During the process of researching my book, "Strategies and Tools for Corporate Blogging," I discovered that many of the bloggers in the automobile community were either professional bloggers sustained by advertising; journalists, or vendors. There are only a few ordinary citizens who blog about cars and automobiles. The size of the auto blogging community was small because the automobile community has been heavily involved with using the Internet to communicate for many years. Many members of the community use a lot of existing social media technologies such as forums to keep in touch with their community.

You have to complete an assessment of your audience online community across each social media tool. In my book I provided an outline of how to develop an assessment of a blogging community, that same template can be used for each social media tools and websites. The assessment of how your company's audience uses each social media tool and website will determine the resources you commit to each tool and community, and your own company's capabilities in reaching your audience effectively using the social media tool.

(an extract from my article, "Discovering Which Social Media and Web 2.0 Tools And Websites Customers Prefer To Use To Connect With Other People In Their Community.")

7) Be Altruistic And Encourage Altruism - Giving back to the community is the best way to build community. Altruism builds your standing in a community, you gain credibility and trust, plus, you inspire the rest of the community to give back as well.

8) Use Social Interaction Design - Adrian Chan coined the phrase social interaction design, here is his definition. "Social interaction design is the design of social media. It encompasses Web 2.0 design practices and tools as well as a kind of social practices-oriented approach to user experience and interaction design. Social interaction design is the design of user and social engagement with social technologies."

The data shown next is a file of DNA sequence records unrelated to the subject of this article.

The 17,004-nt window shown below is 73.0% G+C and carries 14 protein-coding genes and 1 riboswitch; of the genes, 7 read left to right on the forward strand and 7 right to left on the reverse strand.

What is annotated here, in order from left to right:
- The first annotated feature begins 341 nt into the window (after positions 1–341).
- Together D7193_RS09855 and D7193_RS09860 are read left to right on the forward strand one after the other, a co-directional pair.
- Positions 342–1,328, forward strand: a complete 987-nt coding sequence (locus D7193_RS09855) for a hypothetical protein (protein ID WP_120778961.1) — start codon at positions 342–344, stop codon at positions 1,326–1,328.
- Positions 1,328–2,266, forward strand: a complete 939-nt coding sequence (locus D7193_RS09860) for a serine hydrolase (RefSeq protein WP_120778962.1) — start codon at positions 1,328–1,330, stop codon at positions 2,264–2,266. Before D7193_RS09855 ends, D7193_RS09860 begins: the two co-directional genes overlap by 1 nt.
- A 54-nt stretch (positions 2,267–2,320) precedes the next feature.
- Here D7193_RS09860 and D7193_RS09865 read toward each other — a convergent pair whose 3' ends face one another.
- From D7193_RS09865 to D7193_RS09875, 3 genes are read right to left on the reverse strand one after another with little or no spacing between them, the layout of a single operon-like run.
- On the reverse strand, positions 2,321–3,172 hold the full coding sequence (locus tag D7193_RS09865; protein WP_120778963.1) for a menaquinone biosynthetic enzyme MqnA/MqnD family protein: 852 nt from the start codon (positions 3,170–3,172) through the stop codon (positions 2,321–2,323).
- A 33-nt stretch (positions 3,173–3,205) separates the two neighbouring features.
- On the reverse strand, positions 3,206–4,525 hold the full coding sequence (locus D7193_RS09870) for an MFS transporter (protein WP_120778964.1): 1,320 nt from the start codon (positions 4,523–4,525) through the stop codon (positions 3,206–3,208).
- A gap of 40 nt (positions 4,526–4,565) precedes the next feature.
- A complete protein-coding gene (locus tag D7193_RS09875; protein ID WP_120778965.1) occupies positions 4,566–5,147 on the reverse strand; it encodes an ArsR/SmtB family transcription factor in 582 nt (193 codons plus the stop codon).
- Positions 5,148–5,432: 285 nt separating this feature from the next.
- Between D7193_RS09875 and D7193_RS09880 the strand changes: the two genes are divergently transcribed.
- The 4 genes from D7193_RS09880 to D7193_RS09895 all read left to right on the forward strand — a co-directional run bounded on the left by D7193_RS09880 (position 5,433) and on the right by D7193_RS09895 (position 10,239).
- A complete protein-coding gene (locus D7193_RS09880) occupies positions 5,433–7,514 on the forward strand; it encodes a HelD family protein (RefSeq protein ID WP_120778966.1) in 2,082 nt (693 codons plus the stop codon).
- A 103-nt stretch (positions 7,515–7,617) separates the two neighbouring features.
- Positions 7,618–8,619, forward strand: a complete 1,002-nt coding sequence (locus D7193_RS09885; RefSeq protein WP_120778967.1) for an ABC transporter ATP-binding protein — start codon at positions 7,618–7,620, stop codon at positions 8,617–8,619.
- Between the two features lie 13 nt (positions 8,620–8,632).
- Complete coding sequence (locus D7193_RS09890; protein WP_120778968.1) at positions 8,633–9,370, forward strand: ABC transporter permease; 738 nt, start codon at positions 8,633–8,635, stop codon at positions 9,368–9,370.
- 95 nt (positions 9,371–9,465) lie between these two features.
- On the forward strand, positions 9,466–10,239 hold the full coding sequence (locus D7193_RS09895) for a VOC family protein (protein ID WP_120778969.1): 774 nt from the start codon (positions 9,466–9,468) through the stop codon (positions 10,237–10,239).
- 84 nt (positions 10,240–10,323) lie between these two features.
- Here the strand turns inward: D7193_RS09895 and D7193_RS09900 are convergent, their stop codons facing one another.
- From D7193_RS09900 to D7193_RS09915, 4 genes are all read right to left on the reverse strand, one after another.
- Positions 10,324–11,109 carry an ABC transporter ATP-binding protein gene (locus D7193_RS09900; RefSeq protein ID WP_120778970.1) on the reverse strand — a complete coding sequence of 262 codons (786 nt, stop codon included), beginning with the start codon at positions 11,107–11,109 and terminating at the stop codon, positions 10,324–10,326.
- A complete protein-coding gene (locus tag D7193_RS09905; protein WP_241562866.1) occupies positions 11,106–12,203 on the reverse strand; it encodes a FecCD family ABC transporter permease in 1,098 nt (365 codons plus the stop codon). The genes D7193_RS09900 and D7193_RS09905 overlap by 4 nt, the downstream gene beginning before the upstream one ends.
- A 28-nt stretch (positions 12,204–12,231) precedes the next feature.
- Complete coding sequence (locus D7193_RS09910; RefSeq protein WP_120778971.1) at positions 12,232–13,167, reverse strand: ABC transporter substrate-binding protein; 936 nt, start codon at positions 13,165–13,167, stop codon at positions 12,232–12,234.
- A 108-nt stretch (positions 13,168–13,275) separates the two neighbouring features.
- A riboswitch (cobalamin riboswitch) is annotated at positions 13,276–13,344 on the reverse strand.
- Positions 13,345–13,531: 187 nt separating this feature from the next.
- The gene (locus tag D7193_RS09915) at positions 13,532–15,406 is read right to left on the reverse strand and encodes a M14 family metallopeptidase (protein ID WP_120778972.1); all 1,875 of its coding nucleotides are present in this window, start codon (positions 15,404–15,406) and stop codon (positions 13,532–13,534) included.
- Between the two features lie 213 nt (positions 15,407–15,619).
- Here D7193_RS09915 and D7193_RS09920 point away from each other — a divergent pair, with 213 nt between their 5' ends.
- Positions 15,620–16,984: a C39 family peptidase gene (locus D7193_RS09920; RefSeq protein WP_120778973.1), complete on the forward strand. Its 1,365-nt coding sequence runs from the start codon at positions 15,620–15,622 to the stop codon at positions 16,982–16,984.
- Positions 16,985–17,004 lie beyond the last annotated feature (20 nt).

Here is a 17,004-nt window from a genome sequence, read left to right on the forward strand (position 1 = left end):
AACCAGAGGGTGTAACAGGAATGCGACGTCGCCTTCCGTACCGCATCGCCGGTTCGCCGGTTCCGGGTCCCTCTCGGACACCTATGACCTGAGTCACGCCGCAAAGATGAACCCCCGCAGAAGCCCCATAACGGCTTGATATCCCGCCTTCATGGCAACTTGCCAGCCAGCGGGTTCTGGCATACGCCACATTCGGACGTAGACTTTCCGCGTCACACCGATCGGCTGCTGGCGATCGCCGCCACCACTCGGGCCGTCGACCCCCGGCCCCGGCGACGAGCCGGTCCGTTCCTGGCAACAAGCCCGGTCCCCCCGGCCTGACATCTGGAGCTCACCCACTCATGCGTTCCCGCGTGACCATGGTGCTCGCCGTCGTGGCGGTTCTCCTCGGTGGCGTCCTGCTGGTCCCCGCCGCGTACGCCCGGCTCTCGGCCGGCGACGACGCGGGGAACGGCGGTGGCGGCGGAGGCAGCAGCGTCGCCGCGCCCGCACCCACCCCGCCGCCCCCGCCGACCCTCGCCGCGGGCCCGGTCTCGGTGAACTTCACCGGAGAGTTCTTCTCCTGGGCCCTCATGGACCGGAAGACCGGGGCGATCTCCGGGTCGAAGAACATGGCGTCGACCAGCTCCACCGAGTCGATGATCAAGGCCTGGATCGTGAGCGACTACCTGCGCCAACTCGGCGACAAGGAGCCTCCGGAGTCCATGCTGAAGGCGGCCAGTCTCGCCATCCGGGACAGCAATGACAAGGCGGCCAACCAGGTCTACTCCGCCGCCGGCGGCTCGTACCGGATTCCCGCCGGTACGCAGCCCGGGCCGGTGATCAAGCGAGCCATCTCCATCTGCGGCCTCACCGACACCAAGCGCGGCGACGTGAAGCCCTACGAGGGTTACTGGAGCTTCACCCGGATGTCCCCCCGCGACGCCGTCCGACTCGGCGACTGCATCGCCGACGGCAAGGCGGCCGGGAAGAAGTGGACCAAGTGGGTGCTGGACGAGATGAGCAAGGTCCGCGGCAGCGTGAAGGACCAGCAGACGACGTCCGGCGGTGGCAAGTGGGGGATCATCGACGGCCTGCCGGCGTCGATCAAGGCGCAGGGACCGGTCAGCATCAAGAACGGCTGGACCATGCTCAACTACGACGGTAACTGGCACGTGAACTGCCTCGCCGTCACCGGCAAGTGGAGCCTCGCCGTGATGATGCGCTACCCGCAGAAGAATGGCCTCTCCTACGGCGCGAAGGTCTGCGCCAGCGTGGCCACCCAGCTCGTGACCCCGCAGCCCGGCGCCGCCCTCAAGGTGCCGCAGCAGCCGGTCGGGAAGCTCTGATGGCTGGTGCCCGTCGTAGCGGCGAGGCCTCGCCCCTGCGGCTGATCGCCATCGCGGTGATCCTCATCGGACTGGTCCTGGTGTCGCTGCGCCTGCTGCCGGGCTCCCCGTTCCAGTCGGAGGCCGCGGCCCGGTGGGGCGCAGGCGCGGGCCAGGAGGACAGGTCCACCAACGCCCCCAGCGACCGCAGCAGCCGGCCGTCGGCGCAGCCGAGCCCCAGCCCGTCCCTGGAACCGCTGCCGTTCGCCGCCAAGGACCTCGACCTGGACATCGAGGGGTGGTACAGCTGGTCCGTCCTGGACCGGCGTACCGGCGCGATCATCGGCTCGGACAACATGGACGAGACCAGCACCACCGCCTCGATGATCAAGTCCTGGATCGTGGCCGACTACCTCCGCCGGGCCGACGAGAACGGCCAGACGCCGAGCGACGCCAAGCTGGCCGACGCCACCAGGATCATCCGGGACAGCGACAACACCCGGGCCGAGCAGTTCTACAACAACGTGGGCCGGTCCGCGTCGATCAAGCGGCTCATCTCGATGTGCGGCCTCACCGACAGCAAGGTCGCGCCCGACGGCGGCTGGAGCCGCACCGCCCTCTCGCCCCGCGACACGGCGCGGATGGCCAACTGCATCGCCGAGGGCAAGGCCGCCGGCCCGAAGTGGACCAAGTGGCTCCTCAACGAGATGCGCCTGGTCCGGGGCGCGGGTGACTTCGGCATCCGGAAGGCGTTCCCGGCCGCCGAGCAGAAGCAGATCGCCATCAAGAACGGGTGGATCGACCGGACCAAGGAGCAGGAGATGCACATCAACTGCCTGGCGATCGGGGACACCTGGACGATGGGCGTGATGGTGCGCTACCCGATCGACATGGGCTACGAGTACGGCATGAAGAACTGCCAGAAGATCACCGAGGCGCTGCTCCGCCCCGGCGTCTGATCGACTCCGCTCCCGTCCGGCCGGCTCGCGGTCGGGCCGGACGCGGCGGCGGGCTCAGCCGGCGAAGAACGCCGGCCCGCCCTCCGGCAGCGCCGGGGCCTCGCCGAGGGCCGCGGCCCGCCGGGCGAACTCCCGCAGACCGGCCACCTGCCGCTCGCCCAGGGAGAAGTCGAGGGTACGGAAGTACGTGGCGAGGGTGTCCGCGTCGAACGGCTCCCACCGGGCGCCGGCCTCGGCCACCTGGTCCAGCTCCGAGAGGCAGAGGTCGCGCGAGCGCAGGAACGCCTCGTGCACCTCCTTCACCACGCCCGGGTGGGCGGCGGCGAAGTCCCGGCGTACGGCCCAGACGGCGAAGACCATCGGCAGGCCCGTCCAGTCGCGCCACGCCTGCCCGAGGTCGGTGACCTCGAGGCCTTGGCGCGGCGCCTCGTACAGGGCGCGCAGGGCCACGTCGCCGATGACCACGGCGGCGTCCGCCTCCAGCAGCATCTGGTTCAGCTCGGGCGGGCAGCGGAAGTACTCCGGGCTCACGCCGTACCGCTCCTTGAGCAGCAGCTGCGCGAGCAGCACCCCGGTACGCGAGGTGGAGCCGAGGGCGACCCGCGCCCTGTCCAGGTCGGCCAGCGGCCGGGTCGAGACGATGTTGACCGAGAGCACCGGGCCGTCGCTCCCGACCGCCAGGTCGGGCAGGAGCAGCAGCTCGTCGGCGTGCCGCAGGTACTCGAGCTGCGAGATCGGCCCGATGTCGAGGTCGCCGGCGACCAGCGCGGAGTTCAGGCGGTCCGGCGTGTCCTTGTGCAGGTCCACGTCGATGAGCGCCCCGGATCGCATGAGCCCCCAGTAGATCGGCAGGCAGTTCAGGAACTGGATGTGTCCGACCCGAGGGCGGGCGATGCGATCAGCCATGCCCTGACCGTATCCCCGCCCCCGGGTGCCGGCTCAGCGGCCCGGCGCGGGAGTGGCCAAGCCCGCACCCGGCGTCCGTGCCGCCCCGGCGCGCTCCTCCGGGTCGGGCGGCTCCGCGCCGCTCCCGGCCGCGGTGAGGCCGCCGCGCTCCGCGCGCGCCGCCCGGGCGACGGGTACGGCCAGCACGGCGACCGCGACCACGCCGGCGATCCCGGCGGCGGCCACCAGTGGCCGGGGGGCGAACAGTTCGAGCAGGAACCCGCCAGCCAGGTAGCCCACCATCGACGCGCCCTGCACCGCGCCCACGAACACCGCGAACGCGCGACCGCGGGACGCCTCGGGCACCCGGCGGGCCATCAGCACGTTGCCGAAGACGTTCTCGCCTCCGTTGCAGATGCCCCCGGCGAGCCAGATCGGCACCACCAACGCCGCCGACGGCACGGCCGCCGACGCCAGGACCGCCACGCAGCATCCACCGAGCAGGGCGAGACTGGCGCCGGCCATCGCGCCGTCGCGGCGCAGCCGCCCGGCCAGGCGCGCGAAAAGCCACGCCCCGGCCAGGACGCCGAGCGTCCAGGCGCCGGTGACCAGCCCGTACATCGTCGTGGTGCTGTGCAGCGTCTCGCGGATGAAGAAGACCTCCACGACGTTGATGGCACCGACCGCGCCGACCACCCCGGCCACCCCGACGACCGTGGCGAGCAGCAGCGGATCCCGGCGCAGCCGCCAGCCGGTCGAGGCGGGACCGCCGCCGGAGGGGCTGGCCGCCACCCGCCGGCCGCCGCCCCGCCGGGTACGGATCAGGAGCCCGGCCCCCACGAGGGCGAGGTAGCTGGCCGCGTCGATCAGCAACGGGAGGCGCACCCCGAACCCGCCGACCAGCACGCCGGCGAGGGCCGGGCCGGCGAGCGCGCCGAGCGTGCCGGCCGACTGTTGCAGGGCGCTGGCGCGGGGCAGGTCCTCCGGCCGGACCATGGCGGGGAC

Social Interaction Design is important for the design of community because the design of web technologies underpins what happens within the community, social interaction design requires an understanding of user interface design, plus how the process of social engagement can be facilitated using web 2.0 website technologies. A good creative look is important, but even more important when designing a member-to-member website is the ability to analyze each step in the process of social interaction between members. If you are going to moderate threads or comments, you have to understand the importance of respecting each party involved in the moderation process.

9) Encourage User Participation - This is not just about building the best product, though that's important, but it's also about turning ordinary customers into evangelists. After all once your customers help build a product, they will be much more committed to promoting it, as it's partly their product.

10) Highlight and Support Evangelists - Expect the unexpected, your audience may take your product in new and different places, but be supportive of their efforts, if you are supportive others will see what you do and join in.

Ref for 9 & 10: